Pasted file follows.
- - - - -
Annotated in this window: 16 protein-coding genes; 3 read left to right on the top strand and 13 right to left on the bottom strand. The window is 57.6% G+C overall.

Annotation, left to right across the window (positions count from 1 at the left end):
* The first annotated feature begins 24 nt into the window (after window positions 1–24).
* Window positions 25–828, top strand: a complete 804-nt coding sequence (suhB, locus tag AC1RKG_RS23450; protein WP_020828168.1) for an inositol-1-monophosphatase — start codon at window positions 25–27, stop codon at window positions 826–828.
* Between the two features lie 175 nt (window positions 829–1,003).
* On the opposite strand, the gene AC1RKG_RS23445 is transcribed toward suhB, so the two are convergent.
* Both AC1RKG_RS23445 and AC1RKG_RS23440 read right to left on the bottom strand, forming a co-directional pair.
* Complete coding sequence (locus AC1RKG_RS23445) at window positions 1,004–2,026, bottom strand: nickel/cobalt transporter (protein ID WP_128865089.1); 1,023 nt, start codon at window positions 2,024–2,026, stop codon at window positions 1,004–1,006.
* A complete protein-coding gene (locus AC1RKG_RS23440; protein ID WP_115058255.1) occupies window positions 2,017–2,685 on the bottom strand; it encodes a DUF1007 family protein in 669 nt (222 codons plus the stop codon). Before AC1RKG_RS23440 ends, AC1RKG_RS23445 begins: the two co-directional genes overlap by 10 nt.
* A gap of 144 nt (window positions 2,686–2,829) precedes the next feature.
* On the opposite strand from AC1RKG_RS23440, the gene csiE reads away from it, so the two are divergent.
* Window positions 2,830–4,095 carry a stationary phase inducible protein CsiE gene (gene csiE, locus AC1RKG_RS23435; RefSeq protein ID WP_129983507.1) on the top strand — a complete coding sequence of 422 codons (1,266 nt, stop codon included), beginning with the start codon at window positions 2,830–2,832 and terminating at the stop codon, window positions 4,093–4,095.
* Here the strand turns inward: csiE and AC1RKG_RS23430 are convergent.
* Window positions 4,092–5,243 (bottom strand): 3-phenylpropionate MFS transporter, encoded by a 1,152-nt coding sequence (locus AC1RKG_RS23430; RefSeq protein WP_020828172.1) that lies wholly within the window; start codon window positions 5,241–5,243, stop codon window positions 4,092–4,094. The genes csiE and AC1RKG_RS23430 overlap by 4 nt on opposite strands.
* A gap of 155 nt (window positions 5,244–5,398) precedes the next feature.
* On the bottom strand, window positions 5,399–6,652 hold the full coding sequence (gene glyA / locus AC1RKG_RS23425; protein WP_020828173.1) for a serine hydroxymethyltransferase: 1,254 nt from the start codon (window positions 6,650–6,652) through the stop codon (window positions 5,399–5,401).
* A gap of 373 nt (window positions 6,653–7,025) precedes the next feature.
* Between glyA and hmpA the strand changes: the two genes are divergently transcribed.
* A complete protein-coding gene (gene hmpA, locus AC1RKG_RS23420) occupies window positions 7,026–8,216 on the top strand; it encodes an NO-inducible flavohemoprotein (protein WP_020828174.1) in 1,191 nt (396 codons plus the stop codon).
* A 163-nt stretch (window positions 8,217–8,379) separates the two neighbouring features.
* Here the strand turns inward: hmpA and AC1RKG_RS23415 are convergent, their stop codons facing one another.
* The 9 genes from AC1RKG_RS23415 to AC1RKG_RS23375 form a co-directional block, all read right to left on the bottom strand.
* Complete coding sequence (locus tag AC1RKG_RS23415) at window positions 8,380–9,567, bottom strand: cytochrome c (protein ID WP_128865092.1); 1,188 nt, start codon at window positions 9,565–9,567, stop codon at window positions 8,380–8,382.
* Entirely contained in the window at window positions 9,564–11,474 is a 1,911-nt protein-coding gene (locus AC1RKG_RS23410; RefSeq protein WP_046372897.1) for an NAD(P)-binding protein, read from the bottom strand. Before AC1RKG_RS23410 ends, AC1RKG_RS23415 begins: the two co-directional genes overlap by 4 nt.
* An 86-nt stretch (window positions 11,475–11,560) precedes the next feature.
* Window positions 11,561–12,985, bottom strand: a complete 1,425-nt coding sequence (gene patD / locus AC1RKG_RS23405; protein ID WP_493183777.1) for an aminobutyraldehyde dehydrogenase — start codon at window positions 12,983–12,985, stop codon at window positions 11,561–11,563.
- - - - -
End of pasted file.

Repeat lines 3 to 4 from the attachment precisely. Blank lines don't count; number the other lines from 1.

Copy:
* The first annotated feature begins 24 nt into the window (after window positions 1–24).
* Window positions 25–828, top strand: a complete 804-nt coding sequence (suhB, locus tag AC1RKG_RS23450; protein WP_020828168.1) for an inositol-1-monophosphatase — start codon at window positions 25–27, stop codon at window positions 826–828.